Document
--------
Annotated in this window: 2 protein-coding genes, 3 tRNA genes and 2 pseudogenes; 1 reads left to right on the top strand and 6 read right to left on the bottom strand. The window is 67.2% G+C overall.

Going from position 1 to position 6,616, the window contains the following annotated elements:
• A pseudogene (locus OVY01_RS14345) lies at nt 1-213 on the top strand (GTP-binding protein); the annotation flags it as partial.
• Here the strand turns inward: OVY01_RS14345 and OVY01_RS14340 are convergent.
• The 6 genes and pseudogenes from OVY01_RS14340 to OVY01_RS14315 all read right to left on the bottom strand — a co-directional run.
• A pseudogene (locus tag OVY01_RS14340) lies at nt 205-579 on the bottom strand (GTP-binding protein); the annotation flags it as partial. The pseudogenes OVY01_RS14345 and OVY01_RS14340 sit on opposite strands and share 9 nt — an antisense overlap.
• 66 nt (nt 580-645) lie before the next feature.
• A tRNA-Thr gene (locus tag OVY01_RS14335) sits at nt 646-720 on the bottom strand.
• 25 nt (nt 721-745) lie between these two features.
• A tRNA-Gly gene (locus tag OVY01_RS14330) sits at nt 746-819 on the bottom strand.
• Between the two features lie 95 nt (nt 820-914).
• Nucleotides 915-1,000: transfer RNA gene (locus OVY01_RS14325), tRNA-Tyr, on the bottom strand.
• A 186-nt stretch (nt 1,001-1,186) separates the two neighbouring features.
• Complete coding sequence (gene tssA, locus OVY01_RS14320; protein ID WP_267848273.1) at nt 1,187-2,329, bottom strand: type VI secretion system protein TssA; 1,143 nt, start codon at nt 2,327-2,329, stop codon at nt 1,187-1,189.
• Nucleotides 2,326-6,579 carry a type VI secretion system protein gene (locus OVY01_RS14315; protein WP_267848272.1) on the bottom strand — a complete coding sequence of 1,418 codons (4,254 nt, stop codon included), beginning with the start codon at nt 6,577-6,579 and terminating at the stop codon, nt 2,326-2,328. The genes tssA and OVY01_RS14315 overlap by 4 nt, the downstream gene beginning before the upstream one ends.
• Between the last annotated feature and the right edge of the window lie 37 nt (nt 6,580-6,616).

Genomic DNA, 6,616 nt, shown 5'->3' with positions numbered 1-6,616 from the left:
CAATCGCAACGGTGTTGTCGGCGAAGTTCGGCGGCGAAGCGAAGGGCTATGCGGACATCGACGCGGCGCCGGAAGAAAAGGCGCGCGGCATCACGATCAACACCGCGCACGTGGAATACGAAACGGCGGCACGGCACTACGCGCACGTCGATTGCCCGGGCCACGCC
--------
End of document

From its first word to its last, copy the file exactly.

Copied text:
Annotated in this window: 2 protein-coding genes, 3 tRNA genes and 2 pseudogenes; 1 reads left to right on the top strand and 6 read right to left on the bottom strand. The window is 67.2% G+C overall.

Going from position 1 to position 6,616, the window contains the following annotated elements:
• A pseudogene (locus OVY01_RS14345) lies at nt 1-213 on the top strand (GTP-binding protein); the annotation flags it as partial.
• Here the strand turns inward: OVY01_RS14345 and OVY01_RS14340 are convergent.
• The 6 genes and pseudogenes from OVY01_RS14340 to OVY01_RS14315 all read right to left on the bottom strand — a co-directional run.
• A pseudogene (locus tag OVY01_RS14340) lies at nt 205-579 on the bottom strand (GTP-binding protein); the annotation flags it as partial. The pseudogenes OVY01_RS14345 and OVY01_RS14340 sit on opposite strands and share 9 nt — an antisense overlap.
• 66 nt (nt 580-645) lie before the next feature.
• A tRNA-Thr gene (locus tag OVY01_RS14335) sits at nt 646-720 on the bottom strand.
• 25 nt (nt 721-745) lie between these two features.
• A tRNA-Gly gene (locus tag OVY01_RS14330) sits at nt 746-819 on the bottom strand.
• Between the two features lie 95 nt (nt 820-914).
• Nucleotides 915-1,000: transfer RNA gene (locus OVY01_RS14325), tRNA-Tyr, on the bottom strand.
• A 186-nt stretch (nt 1,001-1,186) separates the two neighbouring features.
• Complete coding sequence (gene tssA, locus OVY01_RS14320; protein ID WP_267848273.1) at nt 1,187-2,329, bottom strand: type VI secretion system protein TssA; 1,143 nt, start codon at nt 2,327-2,329, stop codon at nt 1,187-1,189.
• Nucleotides 2,326-6,579 carry a type VI secretion system protein gene (locus OVY01_RS14315; protein WP_267848272.1) on the bottom strand — a complete coding sequence of 1,418 codons (4,254 nt, stop codon included), beginning with the start codon at nt 6,577-6,579 and terminating at the stop codon, nt 2,326-2,328. The genes tssA and OVY01_RS14315 overlap by 4 nt, the downstream gene beginning before the upstream one ends.
• Between the last annotated feature and the right edge of the window lie 37 nt (nt 6,580-6,616).

Genomic DNA, 6,616 nt, shown 5'->3' with positions numbered 1-6,616 from the left:
CAATCGCAACGGTGTTGTCGGCGAAGTTCGGCGGCGAAGCGAAGGGCTATGCGGACATCGACGCGGCGCCGGAAGAAAAGGCGCGCGGCATCACGATCAACACCGCGCACGTGGAATACGAAACGGCGGCACGGCACTACGCGCACGTCGATTGCCCGGGCCACGCC